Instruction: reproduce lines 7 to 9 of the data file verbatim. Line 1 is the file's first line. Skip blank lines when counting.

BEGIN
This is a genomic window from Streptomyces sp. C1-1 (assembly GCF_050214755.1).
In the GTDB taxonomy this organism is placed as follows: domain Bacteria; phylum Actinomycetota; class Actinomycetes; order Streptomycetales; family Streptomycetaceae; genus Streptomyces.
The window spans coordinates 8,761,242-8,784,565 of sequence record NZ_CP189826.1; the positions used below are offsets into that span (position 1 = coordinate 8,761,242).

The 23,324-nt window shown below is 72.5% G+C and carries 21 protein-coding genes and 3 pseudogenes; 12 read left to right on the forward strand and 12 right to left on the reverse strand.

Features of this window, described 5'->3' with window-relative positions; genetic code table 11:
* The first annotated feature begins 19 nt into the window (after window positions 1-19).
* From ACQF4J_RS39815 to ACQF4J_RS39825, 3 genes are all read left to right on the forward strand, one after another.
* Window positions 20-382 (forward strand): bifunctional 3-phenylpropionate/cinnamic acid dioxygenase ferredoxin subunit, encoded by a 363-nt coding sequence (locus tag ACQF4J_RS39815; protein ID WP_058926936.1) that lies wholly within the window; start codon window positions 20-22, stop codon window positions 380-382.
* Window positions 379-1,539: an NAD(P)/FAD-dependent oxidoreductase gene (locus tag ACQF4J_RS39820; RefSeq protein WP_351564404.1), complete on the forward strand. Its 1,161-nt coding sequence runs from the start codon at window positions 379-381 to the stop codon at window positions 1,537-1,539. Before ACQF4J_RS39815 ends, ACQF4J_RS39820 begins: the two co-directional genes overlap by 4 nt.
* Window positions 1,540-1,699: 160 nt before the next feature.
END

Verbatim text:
* From ACQF4J_RS39815 to ACQF4J_RS39825, 3 genes are all read left to right on the forward strand, one after another.
* Window positions 20-382 (forward strand): bifunctional 3-phenylpropionate/cinnamic acid dioxygenase ferredoxin subunit, encoded by a 363-nt coding sequence (locus tag ACQF4J_RS39815; protein ID WP_058926936.1) that lies wholly within the window; start codon window positions 20-22, stop codon window positions 380-382.
* Window positions 379-1,539: an NAD(P)/FAD-dependent oxidoreductase gene (locus tag ACQF4J_RS39820; RefSeq protein WP_351564404.1), complete on the forward strand. Its 1,161-nt coding sequence runs from the start codon at window positions 379-381 to the stop codon at window positions 1,537-1,539. Before ACQF4J_RS39815 ends, ACQF4J_RS39820 begins: the two co-directional genes overlap by 4 nt.